Based in Delhi, I track developments both in corporate and economy sectors. In a career spanning since 2003, I track developments pertaining to M&A, PE/VC, startups and healthcare. Prior to joining Forbes, I have had stints with The Economic Times, Businessworld, India Today and Indian Express. I am also a guest faculty at The Indian Institute of Mass Communication (Dhenkenal) where I deliver part-time lectures to young aspiring journalists and teach them the practical side of reporting and editing. And when not working, I love to travel and spend time with my fawn Labrador.
As IT companies across the country vouch for sustainability and corporate social responsibility (CSR) to create a socially inclusive and equitable India, education forms a major chunk of their CSR spends.
As per a study conducted by Nasscom Foundation, about 80 percent of the IT companies in the country made multifaceted efforts focusing on pedagogy, infrastructure aid, training of teachers, supplementing teaching staff and building school essentials. After all, education is the basic tool for economic development.
Here are some numbers from the global market: According to a 2015 UNESCO report, as many as 250 million children cannot read and write despite being in school, while some 130 million cannot read and write even after spending more than four years in school. Further, about 774 million adults, two-thirds of which are women, cannot read and write. India has the largest number of illiterate adults in the world and with about 40 percent of the population under the age of 18, the figures of illiteracy were alarming.
Apart from education, the other sectors that are evincing interesting for CSR initiatives include health care, agriculture and environment.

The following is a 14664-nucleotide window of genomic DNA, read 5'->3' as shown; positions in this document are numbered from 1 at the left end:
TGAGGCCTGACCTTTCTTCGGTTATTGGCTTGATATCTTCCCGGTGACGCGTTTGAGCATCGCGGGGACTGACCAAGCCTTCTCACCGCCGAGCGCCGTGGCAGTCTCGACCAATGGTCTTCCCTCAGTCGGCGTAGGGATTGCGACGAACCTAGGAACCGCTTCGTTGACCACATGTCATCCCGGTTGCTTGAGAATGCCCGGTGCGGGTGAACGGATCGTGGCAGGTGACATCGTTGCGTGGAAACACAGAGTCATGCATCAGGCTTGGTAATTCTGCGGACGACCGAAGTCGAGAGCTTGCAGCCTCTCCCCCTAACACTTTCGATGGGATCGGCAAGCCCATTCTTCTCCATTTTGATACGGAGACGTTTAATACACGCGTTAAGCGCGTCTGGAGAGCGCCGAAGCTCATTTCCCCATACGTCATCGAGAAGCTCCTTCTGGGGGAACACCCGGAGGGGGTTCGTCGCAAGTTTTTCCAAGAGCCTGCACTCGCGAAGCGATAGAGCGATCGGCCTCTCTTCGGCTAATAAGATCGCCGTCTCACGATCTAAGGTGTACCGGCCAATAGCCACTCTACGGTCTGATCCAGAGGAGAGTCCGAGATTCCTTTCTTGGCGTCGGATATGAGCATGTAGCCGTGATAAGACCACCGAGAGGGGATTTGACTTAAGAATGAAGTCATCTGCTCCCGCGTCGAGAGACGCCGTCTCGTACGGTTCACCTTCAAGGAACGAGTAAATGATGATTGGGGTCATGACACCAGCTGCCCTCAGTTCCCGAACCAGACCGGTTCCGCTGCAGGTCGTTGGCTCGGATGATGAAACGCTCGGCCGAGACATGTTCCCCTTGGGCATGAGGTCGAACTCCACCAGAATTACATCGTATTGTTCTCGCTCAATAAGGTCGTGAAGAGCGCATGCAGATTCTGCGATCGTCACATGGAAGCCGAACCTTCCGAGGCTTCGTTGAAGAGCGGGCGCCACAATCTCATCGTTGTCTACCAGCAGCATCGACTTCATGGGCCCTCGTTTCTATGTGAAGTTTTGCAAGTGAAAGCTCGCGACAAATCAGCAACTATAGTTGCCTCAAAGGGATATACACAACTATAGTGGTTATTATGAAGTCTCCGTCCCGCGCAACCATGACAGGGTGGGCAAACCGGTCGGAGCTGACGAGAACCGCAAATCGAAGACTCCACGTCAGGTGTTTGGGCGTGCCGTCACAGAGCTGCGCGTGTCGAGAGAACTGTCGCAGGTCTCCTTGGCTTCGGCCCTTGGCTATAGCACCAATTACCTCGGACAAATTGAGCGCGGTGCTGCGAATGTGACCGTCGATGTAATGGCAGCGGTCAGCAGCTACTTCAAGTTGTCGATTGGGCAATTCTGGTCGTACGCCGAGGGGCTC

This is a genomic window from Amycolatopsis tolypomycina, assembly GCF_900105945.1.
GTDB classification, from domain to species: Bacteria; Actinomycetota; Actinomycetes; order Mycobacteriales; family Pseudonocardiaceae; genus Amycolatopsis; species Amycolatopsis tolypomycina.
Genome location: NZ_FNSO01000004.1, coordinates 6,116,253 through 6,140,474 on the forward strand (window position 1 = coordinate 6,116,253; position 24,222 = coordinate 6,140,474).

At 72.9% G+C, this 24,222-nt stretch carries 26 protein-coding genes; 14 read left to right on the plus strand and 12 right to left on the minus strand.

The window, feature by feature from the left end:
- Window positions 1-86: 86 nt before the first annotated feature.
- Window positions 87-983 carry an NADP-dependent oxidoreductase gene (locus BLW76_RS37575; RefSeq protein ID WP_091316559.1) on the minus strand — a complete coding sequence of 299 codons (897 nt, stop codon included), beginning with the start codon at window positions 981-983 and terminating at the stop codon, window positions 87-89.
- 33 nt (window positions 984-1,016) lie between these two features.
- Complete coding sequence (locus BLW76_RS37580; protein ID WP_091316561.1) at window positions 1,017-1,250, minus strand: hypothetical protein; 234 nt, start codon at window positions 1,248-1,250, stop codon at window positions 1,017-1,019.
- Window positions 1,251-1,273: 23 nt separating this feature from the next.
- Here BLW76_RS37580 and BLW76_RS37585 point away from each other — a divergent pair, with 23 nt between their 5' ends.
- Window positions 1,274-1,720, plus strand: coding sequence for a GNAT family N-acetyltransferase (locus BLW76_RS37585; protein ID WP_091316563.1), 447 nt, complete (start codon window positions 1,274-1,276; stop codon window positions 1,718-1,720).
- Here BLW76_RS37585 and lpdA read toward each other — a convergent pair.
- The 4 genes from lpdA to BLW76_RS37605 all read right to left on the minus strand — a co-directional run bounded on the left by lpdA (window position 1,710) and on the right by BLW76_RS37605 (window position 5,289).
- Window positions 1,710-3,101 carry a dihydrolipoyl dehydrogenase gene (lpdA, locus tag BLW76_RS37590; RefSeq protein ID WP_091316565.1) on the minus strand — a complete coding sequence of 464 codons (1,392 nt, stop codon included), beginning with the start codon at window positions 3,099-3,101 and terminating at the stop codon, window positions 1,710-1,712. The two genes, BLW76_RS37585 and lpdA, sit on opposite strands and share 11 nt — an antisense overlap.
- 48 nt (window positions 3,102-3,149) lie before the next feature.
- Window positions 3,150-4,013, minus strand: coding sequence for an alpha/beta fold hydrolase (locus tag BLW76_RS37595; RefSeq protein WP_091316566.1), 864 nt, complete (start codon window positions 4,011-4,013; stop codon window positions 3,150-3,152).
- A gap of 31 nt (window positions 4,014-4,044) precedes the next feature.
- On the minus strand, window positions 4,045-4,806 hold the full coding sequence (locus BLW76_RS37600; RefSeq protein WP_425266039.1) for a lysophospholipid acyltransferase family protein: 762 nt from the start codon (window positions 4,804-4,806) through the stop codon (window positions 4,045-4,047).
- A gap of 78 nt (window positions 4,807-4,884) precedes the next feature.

“CSR is not PR,” says Gaurav Dwivedi, CEO at MyGov, the government’s innovative citizen engagement platform, at the CSR Leadership Conference organised by Nasscom supported by Forbes India and CNBC TV 18 in Delhi. One of the common mistakes that companies make is to undertake certain activities for mileage, even if those are far off from their areas of expertise.
“CSR has to be a part of one’s business. At Intel, for the annual bonus that we get, one of the goals is linked to CSR initiatives that we undertake. This is in addition to the usual business goals,” says Debjani Ghosh, managing director, South Asia, Intel Corporation. “It’s also a part of our culture. From hiring to our code of conduct values, CSR is extremely important and we encourage volunteering,” she adds. The IT giant invests a significant portion in education.
So how important is leadership in CSR?
“A leader needs to be honest and motivate people towards CSR. You can’t be talking about CSR and looking at the balance sheet,” says Harsh Vinayak, senior vice president, NTT DATA, adding “It’s all about doing good. We do good because we want to do good. It’s not about the position you are in.”
Both charity and philanthropy are the main drivers of CSR and volunteering is no longer seen as a one-time activity like tree planting or painting a school. In fact, it is increasingly taking centre stage in CSR as more and more IT companies invite people participation in driving the social change.